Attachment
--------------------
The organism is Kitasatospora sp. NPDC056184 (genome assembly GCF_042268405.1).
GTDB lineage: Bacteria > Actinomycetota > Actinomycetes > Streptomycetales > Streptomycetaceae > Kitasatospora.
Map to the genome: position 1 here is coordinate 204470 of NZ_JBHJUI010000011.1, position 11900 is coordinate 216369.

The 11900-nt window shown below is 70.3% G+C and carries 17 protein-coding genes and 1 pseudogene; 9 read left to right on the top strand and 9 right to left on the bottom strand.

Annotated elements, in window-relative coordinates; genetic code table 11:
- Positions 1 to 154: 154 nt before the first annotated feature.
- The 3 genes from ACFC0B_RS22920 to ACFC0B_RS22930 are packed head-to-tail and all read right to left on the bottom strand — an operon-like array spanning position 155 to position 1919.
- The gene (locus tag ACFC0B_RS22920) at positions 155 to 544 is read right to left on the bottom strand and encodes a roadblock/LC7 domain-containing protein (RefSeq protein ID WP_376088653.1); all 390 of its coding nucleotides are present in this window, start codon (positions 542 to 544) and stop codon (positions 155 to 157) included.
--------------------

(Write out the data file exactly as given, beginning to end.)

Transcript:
The organism is Kitasatospora sp. NPDC056184 (genome assembly GCF_042268405.1).
GTDB lineage: Bacteria > Actinomycetota > Actinomycetes > Streptomycetales > Streptomycetaceae > Kitasatospora.
Map to the genome: position 1 here is coordinate 204470 of NZ_JBHJUI010000011.1, position 11900 is coordinate 216369.

The 11900-nt window shown below is 70.3% G+C and carries 17 protein-coding genes and 1 pseudogene; 9 read left to right on the top strand and 9 right to left on the bottom strand.

Annotated elements, in window-relative coordinates; genetic code table 11:
- Positions 1 to 154: 154 nt before the first annotated feature.
- The 3 genes from ACFC0B_RS22920 to ACFC0B_RS22930 are packed head-to-tail and all read right to left on the bottom strand — an operon-like array spanning position 155 to position 1919.
- The gene (locus tag ACFC0B_RS22920) at positions 155 to 544 is read right to left on the bottom strand and encodes a roadblock/LC7 domain-containing protein (RefSeq protein ID WP_376088653.1); all 390 of its coding nucleotides are present in this window, start codon (positions 542 to 544) and stop codon (positions 155 to 157) included.